Friday, November 16, 2012

Open Adoption Interview Project - Natalie from Old Georgia House

This is the post that was supposed to run on Wednesday, but it didn't. So you get it today.
Meet Natalie @ Old Georgia House. She and I were matched by Heather @ Production, Not Reproduction as part of her 2012 Adoption Blogger Interview Project. Natalie has the cutest kids (one whom she gave birth to, the other joined their family through open adoption. And she's so crafty and talented. And, oh, that house - it's amazing. Here are her answers to the questions I asked her. You can read my answers to her questions here.

* In what ways is blogging important to you? Do you use it as a way to keep in contact with family (including your son's biological family, and your family as a whole)? Or is it more of an online journal?
Blogging used to be SO important to me--I've been blogging in one way or another since the beginning of 2004, but since Moseby's birth, well, it's taken a back burner. And it's not because I don't have the time--I've always made time for it before--but because I don't know, I guess I value privacy--his privacy--so much more now. Also, I've never told his birth family about my blog--I don't hide it, but definitely don't scream it either, you know--and I value their privacy and I want them to trust that I would never say anything about them too revealing or too negative or anything. All that being said, I miss my blog and I hope I get over this "slump" soon. My blog has always been a virtual diary and I miss reading back through the tidbits of our days.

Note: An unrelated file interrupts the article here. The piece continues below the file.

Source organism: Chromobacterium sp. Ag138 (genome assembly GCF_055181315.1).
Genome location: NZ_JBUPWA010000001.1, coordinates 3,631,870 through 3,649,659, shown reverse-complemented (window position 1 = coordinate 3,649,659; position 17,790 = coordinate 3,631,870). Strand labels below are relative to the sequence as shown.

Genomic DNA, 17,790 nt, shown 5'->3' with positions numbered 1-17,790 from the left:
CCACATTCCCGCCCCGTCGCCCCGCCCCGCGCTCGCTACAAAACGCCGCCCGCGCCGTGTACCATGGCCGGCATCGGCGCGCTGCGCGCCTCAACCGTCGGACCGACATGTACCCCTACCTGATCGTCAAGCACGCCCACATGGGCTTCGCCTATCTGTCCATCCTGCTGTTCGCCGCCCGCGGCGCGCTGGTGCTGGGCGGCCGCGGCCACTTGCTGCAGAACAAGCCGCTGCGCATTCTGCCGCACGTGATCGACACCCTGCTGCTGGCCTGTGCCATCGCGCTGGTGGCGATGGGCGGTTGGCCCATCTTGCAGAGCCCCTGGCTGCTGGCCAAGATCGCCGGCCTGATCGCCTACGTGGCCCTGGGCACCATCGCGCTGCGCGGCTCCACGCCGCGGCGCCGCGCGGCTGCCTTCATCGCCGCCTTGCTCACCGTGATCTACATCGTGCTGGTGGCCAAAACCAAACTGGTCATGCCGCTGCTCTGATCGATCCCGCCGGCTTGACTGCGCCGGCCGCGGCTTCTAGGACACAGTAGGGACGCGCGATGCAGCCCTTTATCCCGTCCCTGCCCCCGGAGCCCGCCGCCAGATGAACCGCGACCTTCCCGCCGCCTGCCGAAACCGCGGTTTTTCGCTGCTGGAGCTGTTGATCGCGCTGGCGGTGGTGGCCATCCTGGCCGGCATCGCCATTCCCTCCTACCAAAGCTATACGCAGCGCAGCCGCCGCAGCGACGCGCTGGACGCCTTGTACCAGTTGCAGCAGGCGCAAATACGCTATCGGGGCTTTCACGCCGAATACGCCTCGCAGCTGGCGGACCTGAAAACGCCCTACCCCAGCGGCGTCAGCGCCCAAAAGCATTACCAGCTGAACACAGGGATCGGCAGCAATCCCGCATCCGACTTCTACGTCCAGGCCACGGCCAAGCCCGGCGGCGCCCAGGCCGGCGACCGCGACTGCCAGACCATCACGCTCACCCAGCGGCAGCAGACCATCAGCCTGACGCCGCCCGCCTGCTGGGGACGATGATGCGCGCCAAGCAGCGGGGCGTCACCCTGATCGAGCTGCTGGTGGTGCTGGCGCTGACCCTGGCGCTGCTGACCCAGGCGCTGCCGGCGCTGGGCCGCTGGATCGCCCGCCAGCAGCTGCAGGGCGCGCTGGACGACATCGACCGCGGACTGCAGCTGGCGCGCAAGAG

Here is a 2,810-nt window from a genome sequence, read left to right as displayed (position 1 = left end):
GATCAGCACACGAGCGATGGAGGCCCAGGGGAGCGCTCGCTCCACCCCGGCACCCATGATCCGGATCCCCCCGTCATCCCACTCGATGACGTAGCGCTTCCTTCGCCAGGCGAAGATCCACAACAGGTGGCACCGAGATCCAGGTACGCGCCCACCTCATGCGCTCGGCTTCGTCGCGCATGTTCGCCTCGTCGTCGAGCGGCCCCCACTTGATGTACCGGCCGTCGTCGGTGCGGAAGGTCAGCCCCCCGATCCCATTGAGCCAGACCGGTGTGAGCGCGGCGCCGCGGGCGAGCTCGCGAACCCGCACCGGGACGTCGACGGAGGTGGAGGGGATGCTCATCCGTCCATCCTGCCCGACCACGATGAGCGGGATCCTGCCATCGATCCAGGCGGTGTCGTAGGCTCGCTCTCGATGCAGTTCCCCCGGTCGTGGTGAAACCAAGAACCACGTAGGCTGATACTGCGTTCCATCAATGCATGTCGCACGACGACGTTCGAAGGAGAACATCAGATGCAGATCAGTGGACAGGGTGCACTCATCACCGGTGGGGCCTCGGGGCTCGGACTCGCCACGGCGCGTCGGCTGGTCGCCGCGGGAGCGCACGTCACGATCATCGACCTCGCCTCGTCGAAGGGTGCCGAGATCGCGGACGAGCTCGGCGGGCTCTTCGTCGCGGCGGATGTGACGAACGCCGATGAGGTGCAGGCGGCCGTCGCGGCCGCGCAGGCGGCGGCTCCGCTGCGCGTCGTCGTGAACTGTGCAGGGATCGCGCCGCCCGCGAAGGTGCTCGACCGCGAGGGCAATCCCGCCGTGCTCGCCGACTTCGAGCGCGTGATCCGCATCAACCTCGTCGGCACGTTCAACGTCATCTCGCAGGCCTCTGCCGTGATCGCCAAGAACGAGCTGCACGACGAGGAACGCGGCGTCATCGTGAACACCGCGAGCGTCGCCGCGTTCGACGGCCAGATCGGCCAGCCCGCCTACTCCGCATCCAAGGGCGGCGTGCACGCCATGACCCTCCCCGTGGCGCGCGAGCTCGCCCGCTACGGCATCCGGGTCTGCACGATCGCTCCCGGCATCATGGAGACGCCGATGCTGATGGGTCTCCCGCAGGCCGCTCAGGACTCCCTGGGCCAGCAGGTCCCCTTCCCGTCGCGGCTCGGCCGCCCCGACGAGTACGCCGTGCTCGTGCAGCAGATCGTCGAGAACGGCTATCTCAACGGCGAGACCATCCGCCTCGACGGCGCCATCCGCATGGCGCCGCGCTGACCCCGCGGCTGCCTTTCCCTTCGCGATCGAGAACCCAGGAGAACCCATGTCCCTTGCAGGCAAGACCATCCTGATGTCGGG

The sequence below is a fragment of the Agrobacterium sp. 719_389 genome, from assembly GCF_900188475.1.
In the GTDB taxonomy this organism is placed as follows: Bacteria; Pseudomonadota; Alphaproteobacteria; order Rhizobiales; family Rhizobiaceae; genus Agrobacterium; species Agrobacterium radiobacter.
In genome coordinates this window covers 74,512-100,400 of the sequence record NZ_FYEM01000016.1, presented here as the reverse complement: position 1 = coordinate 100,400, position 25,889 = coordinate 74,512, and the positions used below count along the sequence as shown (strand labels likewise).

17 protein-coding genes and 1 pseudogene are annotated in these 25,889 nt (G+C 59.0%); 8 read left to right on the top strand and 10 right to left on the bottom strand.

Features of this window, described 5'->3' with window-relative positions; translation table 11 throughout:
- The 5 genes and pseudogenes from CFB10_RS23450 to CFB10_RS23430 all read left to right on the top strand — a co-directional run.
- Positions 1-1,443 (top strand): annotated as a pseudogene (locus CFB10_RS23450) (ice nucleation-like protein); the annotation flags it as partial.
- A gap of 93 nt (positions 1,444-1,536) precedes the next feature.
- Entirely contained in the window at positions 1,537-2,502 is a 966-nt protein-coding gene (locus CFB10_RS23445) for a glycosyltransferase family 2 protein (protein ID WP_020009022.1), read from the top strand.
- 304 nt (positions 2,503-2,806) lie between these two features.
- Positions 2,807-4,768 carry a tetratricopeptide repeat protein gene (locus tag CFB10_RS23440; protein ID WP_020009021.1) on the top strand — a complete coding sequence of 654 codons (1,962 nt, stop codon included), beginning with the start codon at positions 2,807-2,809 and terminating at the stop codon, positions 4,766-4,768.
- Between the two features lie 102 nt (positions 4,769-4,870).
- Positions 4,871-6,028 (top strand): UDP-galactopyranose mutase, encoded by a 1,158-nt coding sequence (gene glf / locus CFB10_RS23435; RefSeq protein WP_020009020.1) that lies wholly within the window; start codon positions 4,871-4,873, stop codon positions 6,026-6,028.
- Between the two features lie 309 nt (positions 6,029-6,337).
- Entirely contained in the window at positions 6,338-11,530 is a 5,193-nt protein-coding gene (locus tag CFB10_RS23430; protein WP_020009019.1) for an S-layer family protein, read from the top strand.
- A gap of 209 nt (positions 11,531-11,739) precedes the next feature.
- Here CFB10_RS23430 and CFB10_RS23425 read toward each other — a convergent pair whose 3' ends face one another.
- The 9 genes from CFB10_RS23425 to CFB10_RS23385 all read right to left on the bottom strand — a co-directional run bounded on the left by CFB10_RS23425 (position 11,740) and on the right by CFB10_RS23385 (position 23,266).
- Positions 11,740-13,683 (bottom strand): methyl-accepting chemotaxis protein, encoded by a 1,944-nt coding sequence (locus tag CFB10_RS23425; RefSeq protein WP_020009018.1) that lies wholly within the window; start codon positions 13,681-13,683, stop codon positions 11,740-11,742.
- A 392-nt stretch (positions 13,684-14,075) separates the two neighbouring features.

* How do you think your experience with infertility has shaped your parenting?
We experienced infertility before we got pregnant with Mary Margaret so I honestly don't know what it's like to parent with anything but a history of infertility. I think I treasure (aka SPOIL them rotten!) them more, but I don't have any way of comparing it to, say, fertile person parenting, you know?
* How has your experience of being adopted shaped your relationships with your son's birth family?
Everything I do in life is seen through "adoptee glasses", just like the way I parent is seen through "infertility survivor glasses", so it's hard to separate the two. I definitely think being adopted has a HUGE (gigantic, enormous!) impact on why I work so hard to have a relationship with my son's birth family. I want to give him everything I did not have growing up as part of a closed adoption. I will say that the time in the hospital we shared with him and his birth mom was very hard on me because all I could think about was J. (my birth mom) and the pain she described after she placed me. It was almost like my absolute joy was twinged with guilt because I knew Moseby's birth mom, M., was hurting and I felt like I was the cause of the pain. Oh, that adoptee guilt--I sure can rock it!
I have also tried to establish a relationship with Moseby's birth father. At first we didn't think he would want any contact, but have been pleasantly surprised that we've become Facebook friends and he'll email me pictures of himself as a little boy (and boy, those two guys sure favor!). While I have reunited with my birth mother, I don't know who my birth father is so I think it's wonderful that Moseby will know his. What a gift!